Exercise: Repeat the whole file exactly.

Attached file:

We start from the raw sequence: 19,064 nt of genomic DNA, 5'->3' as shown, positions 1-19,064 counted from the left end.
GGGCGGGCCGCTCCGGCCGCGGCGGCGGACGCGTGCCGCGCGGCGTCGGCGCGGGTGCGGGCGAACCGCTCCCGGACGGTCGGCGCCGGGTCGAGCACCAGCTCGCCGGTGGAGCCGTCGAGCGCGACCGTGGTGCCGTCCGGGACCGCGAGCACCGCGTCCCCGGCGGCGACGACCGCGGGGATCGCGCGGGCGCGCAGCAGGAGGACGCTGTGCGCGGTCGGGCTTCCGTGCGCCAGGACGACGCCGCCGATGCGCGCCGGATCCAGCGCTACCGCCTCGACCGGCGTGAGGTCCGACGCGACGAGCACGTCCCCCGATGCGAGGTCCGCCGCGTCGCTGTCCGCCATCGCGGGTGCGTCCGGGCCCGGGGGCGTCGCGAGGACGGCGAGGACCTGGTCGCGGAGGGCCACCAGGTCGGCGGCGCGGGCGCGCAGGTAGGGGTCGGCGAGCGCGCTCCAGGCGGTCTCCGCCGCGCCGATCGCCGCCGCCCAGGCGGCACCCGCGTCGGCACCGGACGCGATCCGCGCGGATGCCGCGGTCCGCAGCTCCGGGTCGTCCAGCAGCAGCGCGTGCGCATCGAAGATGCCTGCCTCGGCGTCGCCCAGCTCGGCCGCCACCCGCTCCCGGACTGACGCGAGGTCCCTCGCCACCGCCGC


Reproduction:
We start from the raw sequence: 19,064 nt of genomic DNA, 5'->3' as shown, positions 1-19,064 counted from the left end.
GGGCGGGCCGCTCCGGCCGCGGCGGCGGACGCGTGCCGCGCGGCGTCGGCGCGGGTGCGGGCGAACCGCTCCCGGACGGTCGGCGCCGGGTCGAGCACCAGCTCGCCGGTGGAGCCGTCGAGCGCGACCGTGGTGCCGTCCGGGACCGCGAGCACCGCGTCCCCGGCGGCGACGACCGCGGGGATCGCGCGGGCGCGCAGCAGGAGGACGCTGTGCGCGGTCGGGCTTCCGTGCGCCAGGACGACGCCGCCGATGCGCGCCGGATCCAGCGCTACCGCCTCGACCGGCGTGAGGTCCGACGCGACGAGCACGTCCCCCGATGCGAGGTCCGCCGCGTCGCTGTCCGCCATCGCGGGTGCGTCCGGGCCCGGGGGCGTCGCGAGGACGGCGAGGACCTGGTCGCGGAGGGCCACCAGGTCGGCGGCGCGGGCGCGCAGGTAGGGGTCGGCGAGCGCGCTCCAGGCGGTCTCCGCCGCGCCGATCGCCGCCGCCCAGGCGGCACCCGCGTCGGCACCGGACGCGATCCGCGCGGATGCCGCGGTCCGCAGCTCCGGGTCGTCCAGCAGCAGCGCGTGCGCATCGAAGATGCCTGCCTCGGCGTCGCCCAGCTCGGCCGCCACCCGCTCCCGGACTGACGCGAGGTCCCTCGCCACCGCCGC